Tuesday, December 8, 2020

Remembering Bradley Steiner - By Jim Duggan

      Several days ago, when I learned of the passing of Bradley Steiner, two thoughts came to mind.  First, was that the Iron Game has lost another iconic figure. Second, was the sad fact that the majority of people who lift weights today probably have never heard of Brad Steiner.  What a shame.

     My first introduction to Mr. Steiner was through the pages of Peary Reader's Ironman magazine.  Back "in the day" Ironman was considered to be the least biased of all the muscle magazines.  Peary Rader put out a magazine that covered all facets of the Iron Game. He did it in a straightforward style utilizing the talents of many gifted writers.  Whether you were an experienced lifter, or just starting out, Ironman had something for everyone.

     Brad Steiner was one of the contributors to Ironman.  His column "Answers to your Problems" answered questions from readers.  There was a great deal of valuable  training information disseminated through his column over the years.  There were a few that stand out in my recollection. 

     In the May 1984 edition, Mr. Steiner received a question about how to train.  In addressing the question, Mr. Steiner hit the nail right on the head.  "Training is simple.  Hard work and perseverance" are the keys.  I've often stated that valuable training information is timeless.  Hard work and perseverance have been building stronger bodies long before his article first appeared.  And, decades later, most successful trainees recognize the importance of hard work. 

     In the March 1982 issue, Mr. Steiner addresses the problem of setbacks, slumps, and difficulties.  Any person who has ever hoisted the steel has had to deal with plateaus, injuries, and other obstacles.  We've all had our share of training ruts.  The answer, according to Mr. Steiner, was persistence.  "If you keep trying, keep working, keep thinking about your struggles with whatever problems you experience, you will ultimately win."  This advice goes far beyond lifting weights.  Think about any struggles you may be experiencing in your life, and how to solve them. Then go back to the words of Mr. Steiner.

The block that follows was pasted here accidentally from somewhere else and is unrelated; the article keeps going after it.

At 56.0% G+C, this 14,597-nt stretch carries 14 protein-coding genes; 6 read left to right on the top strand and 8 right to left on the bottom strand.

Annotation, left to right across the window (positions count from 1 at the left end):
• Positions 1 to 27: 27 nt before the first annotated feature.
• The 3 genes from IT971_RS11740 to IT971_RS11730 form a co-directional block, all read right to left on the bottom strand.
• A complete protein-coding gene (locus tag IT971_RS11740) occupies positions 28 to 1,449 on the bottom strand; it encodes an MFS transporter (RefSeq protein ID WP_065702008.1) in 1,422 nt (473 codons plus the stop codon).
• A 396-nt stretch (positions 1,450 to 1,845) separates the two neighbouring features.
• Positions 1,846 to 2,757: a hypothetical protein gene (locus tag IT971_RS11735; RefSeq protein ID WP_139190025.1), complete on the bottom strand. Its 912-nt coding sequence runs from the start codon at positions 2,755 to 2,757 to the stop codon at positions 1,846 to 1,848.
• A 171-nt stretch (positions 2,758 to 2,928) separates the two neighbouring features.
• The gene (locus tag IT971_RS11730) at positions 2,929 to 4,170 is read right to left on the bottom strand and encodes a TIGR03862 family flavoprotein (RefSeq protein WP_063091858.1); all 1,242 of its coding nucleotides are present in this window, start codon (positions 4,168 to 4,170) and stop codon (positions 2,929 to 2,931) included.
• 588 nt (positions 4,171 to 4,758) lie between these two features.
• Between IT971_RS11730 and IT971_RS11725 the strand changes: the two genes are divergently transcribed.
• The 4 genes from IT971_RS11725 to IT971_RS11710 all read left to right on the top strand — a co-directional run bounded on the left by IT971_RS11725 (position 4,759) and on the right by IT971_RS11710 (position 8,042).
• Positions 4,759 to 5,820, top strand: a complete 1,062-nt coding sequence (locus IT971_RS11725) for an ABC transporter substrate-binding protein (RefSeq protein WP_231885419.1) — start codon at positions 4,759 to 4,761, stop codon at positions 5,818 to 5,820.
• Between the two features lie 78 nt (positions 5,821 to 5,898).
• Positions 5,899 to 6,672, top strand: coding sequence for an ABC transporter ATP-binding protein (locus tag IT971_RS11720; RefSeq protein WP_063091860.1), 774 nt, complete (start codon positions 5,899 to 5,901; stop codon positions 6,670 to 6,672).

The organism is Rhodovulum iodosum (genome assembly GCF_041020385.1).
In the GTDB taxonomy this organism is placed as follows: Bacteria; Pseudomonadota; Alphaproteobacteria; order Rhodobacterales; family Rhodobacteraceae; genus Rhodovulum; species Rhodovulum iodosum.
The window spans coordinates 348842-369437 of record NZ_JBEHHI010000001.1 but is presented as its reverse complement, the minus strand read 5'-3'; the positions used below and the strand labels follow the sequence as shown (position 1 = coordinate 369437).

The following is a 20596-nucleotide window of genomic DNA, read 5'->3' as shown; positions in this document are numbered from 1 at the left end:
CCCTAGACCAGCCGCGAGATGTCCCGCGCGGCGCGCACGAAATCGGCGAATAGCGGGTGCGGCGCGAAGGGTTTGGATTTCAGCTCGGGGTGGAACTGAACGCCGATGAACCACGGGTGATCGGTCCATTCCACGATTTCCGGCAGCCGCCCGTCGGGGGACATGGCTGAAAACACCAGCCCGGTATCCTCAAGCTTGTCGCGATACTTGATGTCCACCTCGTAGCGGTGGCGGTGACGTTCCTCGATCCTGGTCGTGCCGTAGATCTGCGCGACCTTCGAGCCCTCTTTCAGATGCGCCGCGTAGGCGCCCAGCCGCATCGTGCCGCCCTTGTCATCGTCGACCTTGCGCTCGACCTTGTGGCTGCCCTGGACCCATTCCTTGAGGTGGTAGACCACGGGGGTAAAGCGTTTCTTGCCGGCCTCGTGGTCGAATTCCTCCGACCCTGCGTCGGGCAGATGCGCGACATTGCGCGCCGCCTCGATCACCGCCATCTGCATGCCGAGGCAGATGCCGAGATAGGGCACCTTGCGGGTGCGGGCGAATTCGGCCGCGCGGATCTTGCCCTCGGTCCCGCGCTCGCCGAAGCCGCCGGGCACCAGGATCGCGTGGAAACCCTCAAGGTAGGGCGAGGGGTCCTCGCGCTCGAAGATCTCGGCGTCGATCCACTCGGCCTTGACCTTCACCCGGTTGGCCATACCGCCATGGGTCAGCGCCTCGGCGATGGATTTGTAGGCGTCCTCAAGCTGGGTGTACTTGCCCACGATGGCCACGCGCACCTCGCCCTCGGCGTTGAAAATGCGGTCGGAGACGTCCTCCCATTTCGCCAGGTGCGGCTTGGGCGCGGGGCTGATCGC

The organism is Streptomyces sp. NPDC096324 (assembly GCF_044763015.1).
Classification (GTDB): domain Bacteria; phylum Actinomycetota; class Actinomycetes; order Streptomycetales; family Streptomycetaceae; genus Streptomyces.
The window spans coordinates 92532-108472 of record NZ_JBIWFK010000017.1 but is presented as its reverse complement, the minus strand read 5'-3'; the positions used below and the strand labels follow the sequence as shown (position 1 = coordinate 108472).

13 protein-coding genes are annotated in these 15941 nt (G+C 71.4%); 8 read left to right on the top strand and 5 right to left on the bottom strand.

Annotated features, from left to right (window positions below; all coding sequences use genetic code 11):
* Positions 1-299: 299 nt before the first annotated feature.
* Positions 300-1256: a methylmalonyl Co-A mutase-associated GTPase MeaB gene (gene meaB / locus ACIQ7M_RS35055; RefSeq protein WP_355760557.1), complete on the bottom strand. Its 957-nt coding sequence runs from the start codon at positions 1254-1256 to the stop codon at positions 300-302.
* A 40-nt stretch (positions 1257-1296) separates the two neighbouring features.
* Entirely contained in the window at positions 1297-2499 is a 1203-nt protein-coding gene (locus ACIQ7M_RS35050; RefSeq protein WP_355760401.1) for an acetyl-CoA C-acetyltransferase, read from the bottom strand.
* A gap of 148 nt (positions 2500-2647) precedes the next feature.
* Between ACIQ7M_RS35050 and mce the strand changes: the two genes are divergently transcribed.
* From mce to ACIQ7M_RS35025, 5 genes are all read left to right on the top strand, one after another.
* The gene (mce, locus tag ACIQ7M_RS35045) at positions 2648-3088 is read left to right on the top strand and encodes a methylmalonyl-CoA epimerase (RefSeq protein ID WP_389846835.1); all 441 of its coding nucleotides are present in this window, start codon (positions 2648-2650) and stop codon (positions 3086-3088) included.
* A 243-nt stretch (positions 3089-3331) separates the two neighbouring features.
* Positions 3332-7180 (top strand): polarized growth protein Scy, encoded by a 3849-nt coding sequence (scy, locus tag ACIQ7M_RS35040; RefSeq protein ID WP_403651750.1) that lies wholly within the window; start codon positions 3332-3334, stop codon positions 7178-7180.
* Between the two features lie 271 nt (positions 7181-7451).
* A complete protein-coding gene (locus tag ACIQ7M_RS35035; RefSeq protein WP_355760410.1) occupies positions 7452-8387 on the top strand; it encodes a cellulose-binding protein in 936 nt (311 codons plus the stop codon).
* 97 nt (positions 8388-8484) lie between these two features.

In the May 1982 issue, a reader asked Mr. Steiner about training at home versus working out at a gym.  The answer was short, sweet, and tithe point:  Where you train has little effect. JUST TRAIN."  During the past year, with gym closings, shutdowns and other obstacles, his words are a simple reminder of what really matters.

     Brad Steiner authored two classic books that should be required reading for any person who wants to lift weights. "A Complete Guide to Effective Barbell Training," and "The Hardgainers Bible."  Both books promoted the idea of hard work on the basic movements.  If you can get your hands on these two books, by all means do so.

     Looking back at the works of Brad Steiner, and his contributions to the Iron Game, it occurs to me that there have been a great deal of gifted, talented writers that have contributed to the advancement of Physical Culture. Dr. Ken Leistner, Bob Whelan, Brooks Kubik are but a few.  Bradley Steiner ranks up there with the great Iron Game writers and teachers.  Rest in Peace.

Editor's Note: Great Article Jim. You also belong in that group of writers too. Brad will be missed. There are only a handful of writers left who have the balls to be openly AGAINST steroids. Now we have one less. Brad was one of the best. 

Does modern bodybuilding make you sick? You should write for Natural Strength! I always need good articles about drug-free weight training. It only has to be at least a page and nothing fancy. Just write it strong and truthful with passion! Send your articles directly to me: bobwhelan@naturalstrength.com

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